Geovisualization displays; 3D visualization; Gaze contingent displays; Foveation; Area of Interest Management; human-computer interaction; area of; interest management
BektasKenan (2018), GeoGCD: Geographic Gaze Contingent Display, in Proceedings of the 3rd International Workshop on Eye Tracking for Spatial Research
, ZurichETH, Zurich.
BektasKenan, ÇöltekinArzu, KruegerJens, DuchowskiAndrew (2015), A testbed combining visual perception models for geographic gaze contingent displays, in Eurographics Conference on Visualization (EuroVis) - Short Papers
, Cagiliari, ItalyThe Eurographics Association, Hannover.
Bernasocchi Marco, Coltekin Arzu, Gruber Stephan, An open source geovisual analytics toolbox for multivariate spatio-temporal data for environmental change modeling, in ISPRS Annals of the Photogrammetry, Remote Sensing and Spatial Information Sciences
, I(2), 123-128.
Bektas Kenan, Coltekin Arzu, Straumann Ralph, A survey of true 3D and raster level of detail management support in GIS, in Manfred Buchroithner (ed.), Springer, Berlin Heidelberg, 43-65.
Coltekin A., Clarke K., A representation of everything, in Geospatial Today
Bektas K., Coltekin A., An approach to modeling spatial perception for geovisualization, in Procedia - Social and Behavioral Sciences
, 21, 53-62.
Bektas Kenan, Coltekin Arzu, Area of interest based interaction and geovisualization with WebGL, in In Proceedings of The Graphical Web Conference.
, Zurich, Switzerland.
Coltekin Arzu, Reichenbacher Tumasch, High Quality Geographic Services and Bandwidth Limitations, in Future Internet
, 3(4), 379-396.
Tuggener Stephanie, Coltekin Arzu, Fabrikant Sara Irina, Mobility and social inequality: exploring the nexus by the means of sequence analysis and geovisualisation, in Proceedings of International Symposium Masculine/feminine: Geographical Dialogues and Beyond
, Grenoble, France.
Russo Patrizia, Coltekin Arzu, Thieme Susan, Bayliss Christopher, The migration story of a Kyrgyz family father - a mixed media approach
Nussbaum M., Ettlin L., Coltekin A., Suter B., Egli M., The Relevance of Scale in Soil Maps, in BGS Bulletin
, 32, 63-70.
Kuhn M., Pfister S., Vontobel I., De Sabbata S., Coltekin A., TIMELINE: A Tool for the Video Analysis and Visualisation of Geographic Phenomena over Time, in Proceedings of the 25th International Cartographic Conference
, Paris, France, 3–8 July 2011 ICC, ISBN 978-1-907075-05-6 , Paris, France.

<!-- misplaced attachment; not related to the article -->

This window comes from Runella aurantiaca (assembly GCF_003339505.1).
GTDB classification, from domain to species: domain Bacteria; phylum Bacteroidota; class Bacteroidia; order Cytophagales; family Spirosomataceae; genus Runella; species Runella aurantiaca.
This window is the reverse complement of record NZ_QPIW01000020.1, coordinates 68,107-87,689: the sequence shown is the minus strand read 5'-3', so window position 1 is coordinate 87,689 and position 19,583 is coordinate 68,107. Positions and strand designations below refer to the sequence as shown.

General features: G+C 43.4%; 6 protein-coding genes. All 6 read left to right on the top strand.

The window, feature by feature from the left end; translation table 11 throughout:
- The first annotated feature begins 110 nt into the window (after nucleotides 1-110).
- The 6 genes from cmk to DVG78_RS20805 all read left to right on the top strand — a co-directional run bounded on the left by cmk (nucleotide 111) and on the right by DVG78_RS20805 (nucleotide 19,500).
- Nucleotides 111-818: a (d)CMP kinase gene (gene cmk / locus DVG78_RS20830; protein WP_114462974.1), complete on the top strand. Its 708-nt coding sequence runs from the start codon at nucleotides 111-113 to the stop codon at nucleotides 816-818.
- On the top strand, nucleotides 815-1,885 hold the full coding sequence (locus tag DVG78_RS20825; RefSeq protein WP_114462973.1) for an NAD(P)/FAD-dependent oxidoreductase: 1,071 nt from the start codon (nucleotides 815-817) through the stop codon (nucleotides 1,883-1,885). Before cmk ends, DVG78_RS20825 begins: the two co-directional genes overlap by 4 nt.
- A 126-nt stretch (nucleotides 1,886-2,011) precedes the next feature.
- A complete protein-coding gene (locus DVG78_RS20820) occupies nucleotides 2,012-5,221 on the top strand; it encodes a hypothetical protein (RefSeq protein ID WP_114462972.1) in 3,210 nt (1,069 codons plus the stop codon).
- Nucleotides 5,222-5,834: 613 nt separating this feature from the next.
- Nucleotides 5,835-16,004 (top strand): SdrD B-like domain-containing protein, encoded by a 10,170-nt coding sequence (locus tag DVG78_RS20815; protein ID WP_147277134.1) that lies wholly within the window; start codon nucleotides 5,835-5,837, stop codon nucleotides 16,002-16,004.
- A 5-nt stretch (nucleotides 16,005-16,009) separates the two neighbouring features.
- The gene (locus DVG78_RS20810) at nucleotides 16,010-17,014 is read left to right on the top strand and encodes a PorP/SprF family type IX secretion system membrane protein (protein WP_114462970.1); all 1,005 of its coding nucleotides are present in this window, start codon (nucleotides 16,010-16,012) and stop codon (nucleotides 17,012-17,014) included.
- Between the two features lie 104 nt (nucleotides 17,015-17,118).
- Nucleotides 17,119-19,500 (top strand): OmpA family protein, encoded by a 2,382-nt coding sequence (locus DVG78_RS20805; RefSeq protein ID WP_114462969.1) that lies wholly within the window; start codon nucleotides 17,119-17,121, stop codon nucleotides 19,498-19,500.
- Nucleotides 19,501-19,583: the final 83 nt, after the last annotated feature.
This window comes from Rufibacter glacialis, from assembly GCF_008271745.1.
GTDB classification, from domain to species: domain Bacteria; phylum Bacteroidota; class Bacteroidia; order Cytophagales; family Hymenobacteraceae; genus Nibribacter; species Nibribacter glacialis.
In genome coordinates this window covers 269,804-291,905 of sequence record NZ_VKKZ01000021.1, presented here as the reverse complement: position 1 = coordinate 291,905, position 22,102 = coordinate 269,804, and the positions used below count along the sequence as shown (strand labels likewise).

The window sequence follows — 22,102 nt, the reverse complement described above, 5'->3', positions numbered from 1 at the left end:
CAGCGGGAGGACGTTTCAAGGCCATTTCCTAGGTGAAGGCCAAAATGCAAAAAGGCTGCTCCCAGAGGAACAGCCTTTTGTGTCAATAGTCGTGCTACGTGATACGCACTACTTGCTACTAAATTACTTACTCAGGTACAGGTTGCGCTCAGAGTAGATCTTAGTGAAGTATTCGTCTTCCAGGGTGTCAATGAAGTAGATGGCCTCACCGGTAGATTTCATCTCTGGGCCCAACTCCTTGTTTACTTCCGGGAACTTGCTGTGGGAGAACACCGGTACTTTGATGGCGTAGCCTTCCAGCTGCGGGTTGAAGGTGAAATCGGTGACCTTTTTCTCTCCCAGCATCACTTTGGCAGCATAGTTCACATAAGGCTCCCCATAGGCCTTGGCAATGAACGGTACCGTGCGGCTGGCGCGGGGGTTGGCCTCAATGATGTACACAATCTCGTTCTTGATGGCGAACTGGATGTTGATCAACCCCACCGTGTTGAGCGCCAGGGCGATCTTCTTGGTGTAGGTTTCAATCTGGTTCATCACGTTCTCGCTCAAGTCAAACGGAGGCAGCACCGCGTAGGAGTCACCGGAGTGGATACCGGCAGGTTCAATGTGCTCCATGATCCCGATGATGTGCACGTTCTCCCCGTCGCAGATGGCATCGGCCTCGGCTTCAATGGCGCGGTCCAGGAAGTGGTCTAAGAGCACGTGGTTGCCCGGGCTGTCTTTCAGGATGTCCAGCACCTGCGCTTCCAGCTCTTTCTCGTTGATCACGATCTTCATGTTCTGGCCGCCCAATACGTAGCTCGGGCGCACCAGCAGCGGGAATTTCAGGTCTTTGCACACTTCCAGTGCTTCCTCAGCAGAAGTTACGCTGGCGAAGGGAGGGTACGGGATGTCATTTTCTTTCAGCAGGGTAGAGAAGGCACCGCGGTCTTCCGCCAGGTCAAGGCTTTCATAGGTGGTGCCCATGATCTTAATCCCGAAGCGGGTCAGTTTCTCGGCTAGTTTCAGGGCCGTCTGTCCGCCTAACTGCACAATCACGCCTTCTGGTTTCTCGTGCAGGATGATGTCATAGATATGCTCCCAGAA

With this proposal we seek a two-year extension of a previously SNF-funded two-year project titled “Development and implementation of Geofoveation (GeoF)” (please note that the original title was “Geofoveation and Viewer Response to Foveated Displays” in the first application). The first portion of this project has an initial duration of two years (01.01.2009 - 01.01.2011). Geographic data is essentially large and complex, and on a geovisualization display often only selected features are visualized. We propose to investigate biological limits of human vision as a means to reduce the displayed information in geovisualization displays and develop methods to compress large geographic datasets by selectively removing or simplifying what is essentially not perceived by the human visual system (HVS). While the conceptual development is generic to all types of geovisualization displays and belongs to first the two years of this project (GeoF), the focus of this project will be on three-dimensional (3D) stereoscopic gaze contingent displays (GCD) and will be implemented under the framework of GeoF-II. In the proposed research we intend to continue the research that was started with GeoF, develop the concept further and implement, test and validate the proposed concepts. We conceptualize viewers’ gaze as an input modality via an eye tracking device, which provides the location of a continuously changing area of interest (AOI) over a discrete space (a geovisualization display). As the dynamic AOI moves, the display is rendered in a non-uniform manner where the center is rendered in high resolution, and periphery in gradually lower resolutions in 3D space. This rendering matches with the HVS’s natural boundaries, creating foveated GCDs. We hypothesize that efficient data management and visualization for complex geographic datasets do not only depend on cartographic, cognitive and contextual principles, but also have to consider perceptual limits of the HVS based on its biological configuration. To assess this hypothesis, our research program is based on a set of interdependent research questions, involving the development of a conceptual framework for geofoveation and supported by design, analysis and performance evaluation of implemented GCDs via a test bed (software).This project will be carried out over two years. Modest resources are required to continue employing a PhD student, to enable one collaborative visit by the student to one of the partner institutions, to further test and validate the results with an autostereoscopic display, and to support conference attendances to disseminate research findings.The results of the proposed work is firstly aimed at providing a better understanding of limitations of human vision for modeling geovisualization-specific GCDs, and secondly designing and implementing a modular software that contain novel algorithms for comparison and validation of HVS-based geographic data visualization approaches. Resulting concepts, models, methods and tools should be generic enough to be used for all types of geovisualization displays (e.g., cartographic products, 3D city models, 3D terrain models, scenario-based simulations). We expect that stereoscopic GCDs will attract attention also from other domains where stereoscopic displays and applications are relevant (e.g., surgery, films and animations, gaming).In summary, this interdisciplinary research project will have two key outcomes:•To identify the features and limitations of human visual system that can help with more efficient management and representation of geovisualizations (GeoF)•To design, develop and implement a test bed integrating multiple methods for comparative testing of biologically inspired mono- and stereoscopic visualizations for geographic data (GeoF II)